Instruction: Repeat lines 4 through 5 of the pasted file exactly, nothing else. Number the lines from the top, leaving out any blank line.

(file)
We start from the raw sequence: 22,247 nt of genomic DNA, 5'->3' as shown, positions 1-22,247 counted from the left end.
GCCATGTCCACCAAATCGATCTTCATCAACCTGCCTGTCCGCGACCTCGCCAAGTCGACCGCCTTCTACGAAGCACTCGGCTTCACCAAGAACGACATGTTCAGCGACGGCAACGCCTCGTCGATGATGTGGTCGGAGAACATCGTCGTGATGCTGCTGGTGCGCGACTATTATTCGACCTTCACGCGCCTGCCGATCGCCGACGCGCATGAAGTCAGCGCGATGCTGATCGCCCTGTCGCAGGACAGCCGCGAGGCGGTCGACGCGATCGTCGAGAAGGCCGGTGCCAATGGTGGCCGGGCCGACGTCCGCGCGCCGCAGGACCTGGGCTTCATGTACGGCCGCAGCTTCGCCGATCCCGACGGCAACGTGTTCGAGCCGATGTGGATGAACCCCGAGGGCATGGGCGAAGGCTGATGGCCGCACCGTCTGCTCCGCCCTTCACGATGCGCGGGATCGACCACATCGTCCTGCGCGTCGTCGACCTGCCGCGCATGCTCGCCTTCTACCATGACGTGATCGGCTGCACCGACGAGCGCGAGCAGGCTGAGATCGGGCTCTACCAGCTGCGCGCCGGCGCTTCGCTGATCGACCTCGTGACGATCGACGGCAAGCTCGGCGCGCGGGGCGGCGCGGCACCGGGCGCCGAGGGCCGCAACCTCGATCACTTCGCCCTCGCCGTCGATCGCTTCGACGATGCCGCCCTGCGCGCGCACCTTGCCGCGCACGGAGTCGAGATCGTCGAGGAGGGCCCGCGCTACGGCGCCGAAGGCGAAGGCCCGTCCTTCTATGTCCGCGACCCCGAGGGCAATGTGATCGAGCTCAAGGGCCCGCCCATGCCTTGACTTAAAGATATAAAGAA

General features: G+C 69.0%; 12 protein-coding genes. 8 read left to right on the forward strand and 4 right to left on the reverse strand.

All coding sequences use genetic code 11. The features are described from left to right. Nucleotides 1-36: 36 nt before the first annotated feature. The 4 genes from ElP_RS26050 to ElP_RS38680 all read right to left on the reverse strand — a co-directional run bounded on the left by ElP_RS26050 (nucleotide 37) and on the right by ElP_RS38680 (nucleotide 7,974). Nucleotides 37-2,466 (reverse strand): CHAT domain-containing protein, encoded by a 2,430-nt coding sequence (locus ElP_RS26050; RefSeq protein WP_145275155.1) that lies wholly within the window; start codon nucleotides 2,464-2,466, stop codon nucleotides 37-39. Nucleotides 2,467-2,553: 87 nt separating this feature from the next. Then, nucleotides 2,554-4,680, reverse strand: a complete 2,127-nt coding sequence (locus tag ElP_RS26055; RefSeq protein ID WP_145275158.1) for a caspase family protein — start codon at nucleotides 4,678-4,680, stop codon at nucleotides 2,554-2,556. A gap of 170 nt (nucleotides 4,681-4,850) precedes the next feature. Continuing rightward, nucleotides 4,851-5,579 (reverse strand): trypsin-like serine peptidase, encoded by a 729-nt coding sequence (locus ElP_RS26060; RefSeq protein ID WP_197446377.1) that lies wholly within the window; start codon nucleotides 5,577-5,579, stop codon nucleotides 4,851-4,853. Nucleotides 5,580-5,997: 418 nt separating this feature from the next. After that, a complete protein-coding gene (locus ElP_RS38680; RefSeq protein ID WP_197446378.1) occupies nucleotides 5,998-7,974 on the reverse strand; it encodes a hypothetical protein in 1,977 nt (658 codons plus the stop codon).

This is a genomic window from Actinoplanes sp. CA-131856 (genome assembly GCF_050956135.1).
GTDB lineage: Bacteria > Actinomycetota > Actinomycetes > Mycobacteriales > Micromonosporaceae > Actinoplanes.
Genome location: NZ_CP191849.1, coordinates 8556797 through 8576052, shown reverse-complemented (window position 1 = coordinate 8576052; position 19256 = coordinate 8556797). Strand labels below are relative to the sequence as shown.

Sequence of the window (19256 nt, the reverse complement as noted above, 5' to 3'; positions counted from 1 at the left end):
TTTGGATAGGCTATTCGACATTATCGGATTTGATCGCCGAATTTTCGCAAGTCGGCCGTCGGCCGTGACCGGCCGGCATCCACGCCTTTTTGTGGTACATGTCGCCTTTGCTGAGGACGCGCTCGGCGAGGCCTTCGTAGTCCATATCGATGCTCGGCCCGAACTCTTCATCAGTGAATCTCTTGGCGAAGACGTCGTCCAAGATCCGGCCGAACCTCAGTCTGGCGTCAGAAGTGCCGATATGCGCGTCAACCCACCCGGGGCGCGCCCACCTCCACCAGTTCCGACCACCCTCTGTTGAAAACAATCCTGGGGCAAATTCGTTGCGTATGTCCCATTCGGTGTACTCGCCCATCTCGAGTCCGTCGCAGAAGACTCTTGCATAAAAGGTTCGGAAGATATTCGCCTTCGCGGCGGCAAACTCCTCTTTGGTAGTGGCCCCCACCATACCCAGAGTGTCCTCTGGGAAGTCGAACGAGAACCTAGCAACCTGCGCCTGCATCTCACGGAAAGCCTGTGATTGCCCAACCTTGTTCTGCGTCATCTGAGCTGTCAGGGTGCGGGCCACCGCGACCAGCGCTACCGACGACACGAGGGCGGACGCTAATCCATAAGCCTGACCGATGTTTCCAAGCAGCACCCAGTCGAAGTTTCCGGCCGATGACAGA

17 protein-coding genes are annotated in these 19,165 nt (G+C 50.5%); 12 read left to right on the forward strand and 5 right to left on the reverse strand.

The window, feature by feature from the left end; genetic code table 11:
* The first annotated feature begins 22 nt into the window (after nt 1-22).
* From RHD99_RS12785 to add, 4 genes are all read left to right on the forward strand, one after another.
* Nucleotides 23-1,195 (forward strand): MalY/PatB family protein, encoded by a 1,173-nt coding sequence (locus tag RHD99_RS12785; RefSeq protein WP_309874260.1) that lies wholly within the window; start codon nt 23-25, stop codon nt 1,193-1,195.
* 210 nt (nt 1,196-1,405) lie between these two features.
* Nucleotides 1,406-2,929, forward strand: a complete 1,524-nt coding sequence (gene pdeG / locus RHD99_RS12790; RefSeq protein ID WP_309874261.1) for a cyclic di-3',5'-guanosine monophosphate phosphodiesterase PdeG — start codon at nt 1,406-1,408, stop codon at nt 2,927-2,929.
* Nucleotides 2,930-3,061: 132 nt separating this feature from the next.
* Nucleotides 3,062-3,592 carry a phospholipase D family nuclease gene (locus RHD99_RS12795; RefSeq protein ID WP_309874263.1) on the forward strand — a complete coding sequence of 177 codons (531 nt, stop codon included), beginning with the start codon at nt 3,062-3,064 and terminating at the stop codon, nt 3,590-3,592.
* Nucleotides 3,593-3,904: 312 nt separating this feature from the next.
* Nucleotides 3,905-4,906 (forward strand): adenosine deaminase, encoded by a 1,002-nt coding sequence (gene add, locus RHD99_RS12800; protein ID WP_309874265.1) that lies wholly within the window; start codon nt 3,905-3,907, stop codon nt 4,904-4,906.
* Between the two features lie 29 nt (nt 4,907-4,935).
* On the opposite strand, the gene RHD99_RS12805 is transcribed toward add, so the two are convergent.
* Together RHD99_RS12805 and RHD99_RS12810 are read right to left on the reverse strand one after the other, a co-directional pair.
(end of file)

All coding sequences use genetic code 11. The features are described from left to right. Nucleotides 1-36: 36 nt before the first annotated feature. The 4 genes from ElP_RS26050 to ElP_RS38680 all read right to left on the reverse strand — a co-directional run bounded on the left by ElP_RS26050 (nucleotide 37) and on the right by ElP_RS38680 (nucleotide 7,974). Nucleotides 37-2,466 (reverse strand): CHAT domain-containing protein, encoded by a 2,430-nt coding sequence (locus ElP_RS26050; RefSeq protein WP_145275155.1) that lies wholly within the window; start codon nucleotides 2,464-2,466, stop codon nucleotides 37-39. Nucleotides 2,467-2,553: 87 nt separating this feature from the next. Then, nucleotides 2,554-4,680, reverse strand: a complete 2,127-nt coding sequence (locus tag ElP_RS26055; RefSeq protein ID WP_145275158.1) for a caspase family protein — start codon at nucleotides 4,678-4,680, stop codon at nucleotides 2,554-2,556. A gap of 170 nt (nucleotides 4,681-4,850) precedes the next feature. Continuing rightward, nucleotides 4,851-5,579 (reverse strand): trypsin-like serine peptidase, encoded by a 729-nt coding sequence (locus ElP_RS26060; RefSeq protein ID WP_197446377.1) that lies wholly within the window; start codon nucleotides 5,577-5,579, stop codon nucleotides 4,851-4,853. Nucleotides 5,580-5,997: 418 nt separating this feature from the next. After that, a complete protein-coding gene (locus ElP_RS38680; RefSeq protein ID WP_197446378.1) occupies nucleotides 5,998-7,974 on the reverse strand; it encodes a hypothetical protein in 1,977 nt (658 codons plus the stop codon).

This is a genomic window from Actinoplanes sp. CA-131856 (genome assembly GCF_050956135.1).